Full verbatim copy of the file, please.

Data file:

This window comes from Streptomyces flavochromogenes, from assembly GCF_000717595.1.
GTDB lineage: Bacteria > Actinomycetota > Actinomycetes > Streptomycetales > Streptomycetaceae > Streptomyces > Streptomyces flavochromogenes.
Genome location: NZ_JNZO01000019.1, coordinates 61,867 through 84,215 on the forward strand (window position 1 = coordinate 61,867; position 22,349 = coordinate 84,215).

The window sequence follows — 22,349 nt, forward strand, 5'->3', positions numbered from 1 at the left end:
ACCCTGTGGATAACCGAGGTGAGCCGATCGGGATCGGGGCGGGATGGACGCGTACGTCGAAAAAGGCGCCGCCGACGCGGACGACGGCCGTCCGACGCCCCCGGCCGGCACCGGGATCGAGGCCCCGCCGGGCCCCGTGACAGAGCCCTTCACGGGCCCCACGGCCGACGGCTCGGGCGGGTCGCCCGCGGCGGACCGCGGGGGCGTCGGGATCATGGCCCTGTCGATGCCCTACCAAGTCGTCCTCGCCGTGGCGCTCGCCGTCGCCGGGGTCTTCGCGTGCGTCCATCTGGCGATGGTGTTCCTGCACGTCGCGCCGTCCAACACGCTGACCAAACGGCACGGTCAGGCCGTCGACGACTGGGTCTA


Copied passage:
This window comes from Streptomyces flavochromogenes, from assembly GCF_000717595.1.
GTDB lineage: Bacteria > Actinomycetota > Actinomycetes > Streptomycetales > Streptomycetaceae > Streptomyces > Streptomyces flavochromogenes.
Genome location: NZ_JNZO01000019.1, coordinates 61,867 through 84,215 on the forward strand (window position 1 = coordinate 61,867; position 22,349 = coordinate 84,215).

The window sequence follows — 22,349 nt, forward strand, 5'->3', positions numbered from 1 at the left end:
ACCCTGTGGATAACCGAGGTGAGCCGATCGGGATCGGGGCGGGATGGACGCGTACGTCGAAAAAGGCGCCGCCGACGCGGACGACGGCCGTCCGACGCCCCCGGCCGGCACCGGGATCGAGGCCCCGCCGGGCCCCGTGACAGAGCCCTTCACGGGCCCCACGGCCGACGGCTCGGGCGGGTCGCCCGCGGCGGACCGCGGGGGCGTCGGGATCATGGCCCTGTCGATGCCCTACCAAGTCGTCCTCGCCGTGGCGCTCGCCGTCGCCGGGGTCTTCGCGTGCGTCCATCTGGCGATGGTGTTCCTGCACGTCGCGCCGTCCAACACGCTGACCAAACGGCACGGTCAGGCCGTCGACGACTGGGTCTA